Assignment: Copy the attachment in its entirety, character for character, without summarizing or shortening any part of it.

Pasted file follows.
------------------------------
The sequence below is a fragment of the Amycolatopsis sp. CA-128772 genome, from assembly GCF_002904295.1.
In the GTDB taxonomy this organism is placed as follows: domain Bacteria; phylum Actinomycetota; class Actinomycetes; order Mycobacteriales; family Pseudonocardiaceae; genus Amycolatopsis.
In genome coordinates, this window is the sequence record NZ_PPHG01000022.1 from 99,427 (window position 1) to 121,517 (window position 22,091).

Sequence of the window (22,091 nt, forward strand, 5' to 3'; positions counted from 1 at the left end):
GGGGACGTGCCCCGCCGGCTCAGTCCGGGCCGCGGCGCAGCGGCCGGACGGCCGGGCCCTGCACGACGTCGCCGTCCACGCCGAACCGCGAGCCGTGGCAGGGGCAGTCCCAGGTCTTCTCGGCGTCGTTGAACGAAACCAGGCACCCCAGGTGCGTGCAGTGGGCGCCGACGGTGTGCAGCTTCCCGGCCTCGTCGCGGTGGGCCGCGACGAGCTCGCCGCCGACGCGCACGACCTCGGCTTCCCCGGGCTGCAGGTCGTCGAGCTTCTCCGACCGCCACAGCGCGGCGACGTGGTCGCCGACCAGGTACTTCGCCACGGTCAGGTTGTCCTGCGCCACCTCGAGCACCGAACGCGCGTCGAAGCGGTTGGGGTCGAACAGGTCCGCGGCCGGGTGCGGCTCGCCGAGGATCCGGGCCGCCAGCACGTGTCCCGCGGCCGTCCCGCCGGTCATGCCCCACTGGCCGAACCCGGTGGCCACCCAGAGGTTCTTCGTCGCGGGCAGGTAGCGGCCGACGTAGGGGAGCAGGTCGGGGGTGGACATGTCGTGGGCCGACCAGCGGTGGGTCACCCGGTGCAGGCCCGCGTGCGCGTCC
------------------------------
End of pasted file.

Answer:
The sequence below is a fragment of the Amycolatopsis sp. CA-128772 genome, from assembly GCF_002904295.1.
In the GTDB taxonomy this organism is placed as follows: domain Bacteria; phylum Actinomycetota; class Actinomycetes; order Mycobacteriales; family Pseudonocardiaceae; genus Amycolatopsis.
In genome coordinates, this window is the sequence record NZ_PPHG01000022.1 from 99,427 (window position 1) to 121,517 (window position 22,091).

Sequence of the window (22,091 nt, forward strand, 5' to 3'; positions counted from 1 at the left end):
GGGGACGTGCCCCGCCGGCTCAGTCCGGGCCGCGGCGCAGCGGCCGGACGGCCGGGCCCTGCACGACGTCGCCGTCCACGCCGAACCGCGAGCCGTGGCAGGGGCAGTCCCAGGTCTTCTCGGCGTCGTTGAACGAAACCAGGCACCCCAGGTGCGTGCAGTGGGCGCCGACGGTGTGCAGCTTCCCGGCCTCGTCGCGGTGGGCCGCGACGAGCTCGCCGCCGACGCGCACGACCTCGGCTTCCCCGGGCTGCAGGTCGTCGAGCTTCTCCGACCGCCACAGCGCGGCGACGTGGTCGCCGACCAGGTACTTCGCCACGGTCAGGTTGTCCTGCGCCACCTCGAGCACCGAACGCGCGTCGAAGCGGTTGGGGTCGAACAGGTCCGCGGCCGGGTGCGGCTCGCCGAGGATCCGGGCCGCCAGCACGTGTCCCGCGGCCGTCCCGCCGGTCATGCCCCACTGGCCGAACCCGGTGGCCACCCAGAGGTTCTTCGTCGCGGGCAGGTAGCGGCCGACGTAGGGGAGCAGGTCGGGGGTGGACATGTCGTGGGCCGACCAGCGGTGGGTCACCCGGTGCAGGCCCGCGTGCGCGTCC